More discussions on the biased media coverage of the Appalachian Law School Attack

Bernie Goldberg's new book, Arrogance, has a whole chapter that discusses how the media covered the Appalachian Law School attack. Just as I expressed concern about the media coverage in an op-ed piece and later in my book, The Bias Against Guns, a questioner notes that Goldberg comes to the conclusion that "But one of the themes you explore in your new book is that there are some cases, on some issues, where it's really quite hard to conclude that the bias is not deliberate, particularly in the case of guns used for self-defense." Goldberg did his own Nexis search that came to a very similar conclusion to what I obtained and he points to similar Nexis and Westlaw searches that were also done by James Eaves-Johnson. Goldberg notes that despite his concerns about the media, "It just didn't make any sense" that the media could so universally hide the fact that guns were used defensively to stop this attack, but that his Nexis search reached "basically the same conclusion. And I said, 'Nah. You cannot have either a hundred or two hundred papers and only less than five of them reporting that the guys had guns who subdued the gunman. Can't be.'"

There are now three additional searches after the one that I did that get extremely similar results. Goldberg has appeared on everyplace from the Rush Limbaugh radio show on November 7th (a subscription is required to listen to the archived shows) to an interview with Tim Russert on CNBC on November 15th where Goldberg discussed the Appalachian Law School case as an example of media bias. I thought that Goldberg was quite effective in both cases and it is nice to see that the work that I did is receiving this level of attention.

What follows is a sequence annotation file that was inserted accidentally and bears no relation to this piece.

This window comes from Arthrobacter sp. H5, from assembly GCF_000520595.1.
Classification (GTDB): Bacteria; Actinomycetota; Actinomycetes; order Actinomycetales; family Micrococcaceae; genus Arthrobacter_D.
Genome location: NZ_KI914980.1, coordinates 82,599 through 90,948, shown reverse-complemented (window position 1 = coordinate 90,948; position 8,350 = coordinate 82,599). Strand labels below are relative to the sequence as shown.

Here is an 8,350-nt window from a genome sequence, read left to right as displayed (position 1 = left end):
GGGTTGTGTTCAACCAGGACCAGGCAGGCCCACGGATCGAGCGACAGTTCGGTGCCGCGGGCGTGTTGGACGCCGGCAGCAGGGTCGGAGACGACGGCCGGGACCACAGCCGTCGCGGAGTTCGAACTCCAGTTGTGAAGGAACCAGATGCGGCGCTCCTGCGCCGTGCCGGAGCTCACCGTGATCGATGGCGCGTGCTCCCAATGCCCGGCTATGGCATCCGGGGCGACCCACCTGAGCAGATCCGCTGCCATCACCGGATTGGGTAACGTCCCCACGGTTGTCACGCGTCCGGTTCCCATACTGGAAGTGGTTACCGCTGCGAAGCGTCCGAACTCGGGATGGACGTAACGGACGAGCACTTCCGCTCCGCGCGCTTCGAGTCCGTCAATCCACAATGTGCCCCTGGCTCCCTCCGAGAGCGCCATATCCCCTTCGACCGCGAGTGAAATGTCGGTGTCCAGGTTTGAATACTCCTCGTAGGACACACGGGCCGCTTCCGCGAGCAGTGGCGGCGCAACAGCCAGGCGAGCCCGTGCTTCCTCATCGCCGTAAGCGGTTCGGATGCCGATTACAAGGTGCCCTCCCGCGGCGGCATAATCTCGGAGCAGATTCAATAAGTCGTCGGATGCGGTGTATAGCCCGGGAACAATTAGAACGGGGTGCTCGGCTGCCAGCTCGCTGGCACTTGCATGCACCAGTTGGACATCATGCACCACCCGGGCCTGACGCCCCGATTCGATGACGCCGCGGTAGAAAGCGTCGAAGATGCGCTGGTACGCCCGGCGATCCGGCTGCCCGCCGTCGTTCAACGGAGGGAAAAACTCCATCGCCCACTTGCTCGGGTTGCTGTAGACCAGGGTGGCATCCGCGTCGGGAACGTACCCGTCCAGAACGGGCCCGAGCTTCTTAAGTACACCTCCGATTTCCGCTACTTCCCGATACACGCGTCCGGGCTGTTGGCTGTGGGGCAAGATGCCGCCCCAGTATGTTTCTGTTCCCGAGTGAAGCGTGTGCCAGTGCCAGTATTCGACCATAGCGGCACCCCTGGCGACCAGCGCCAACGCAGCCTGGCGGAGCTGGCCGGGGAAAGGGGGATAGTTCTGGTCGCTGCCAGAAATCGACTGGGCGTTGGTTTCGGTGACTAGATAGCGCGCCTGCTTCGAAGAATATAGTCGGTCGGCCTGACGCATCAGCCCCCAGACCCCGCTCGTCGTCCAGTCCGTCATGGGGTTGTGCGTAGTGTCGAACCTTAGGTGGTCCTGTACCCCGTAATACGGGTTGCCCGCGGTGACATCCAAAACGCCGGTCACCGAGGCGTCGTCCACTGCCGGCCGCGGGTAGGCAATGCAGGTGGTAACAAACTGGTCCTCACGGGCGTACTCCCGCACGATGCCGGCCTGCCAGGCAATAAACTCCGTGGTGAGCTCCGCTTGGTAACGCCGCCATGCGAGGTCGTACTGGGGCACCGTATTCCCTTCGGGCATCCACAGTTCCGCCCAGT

Additional discussions on questions raised about the media coverage of the Appalachian Law School case can be seen on my web site at the posts for 9/11/03, 9/06/03, and 7/04.03.


Johnlott.org (description of book, downloadable data sets, and discussions of previous controversies)

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Appalachian law school attack

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Arming Pilots

Fraudulent website pretending to be run by me

The Merced Pitchfork Killings and Vin Suprynowicz's quote

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Stanford Law Review

Mother Jones article


Craig Newmark

Eric Rasmusen

William Sjostrom

Dr. T's EconLinks.com

Interview with National Review Online

Lyonette Louis-Jacques's page on Firearms Regulation Worldwide

The End of Myth: An Interview with Dr. John Lott

Cold Comfort, Economist John Lott discusses the benefits of guns--and the hazards of pointing them out.

An interview with John R. Lott, Jr. author of More Guns, Less Crime: Understanding Crime and Gun Control Laws

Some data not found at www.johnlott.org:

Updated Media Analysis of Appalachian Law School Attack

Since the first news search was done additional news stories have been added to Nexis:

There are thus now 218 unique stories, and a total of 294 stories counting duplicates (the stories in yellow were duplicates): Excel file for general overview and specific stories. Explicit mentions of defensive gun use increase from 2 to 3 now.

Journal of Legal Studies paper on spoiled ballots during the 2000 Presidential Election

Data set from USA Today, STATA 7.0 data set

"Do" File for some of the basic regressions from the paper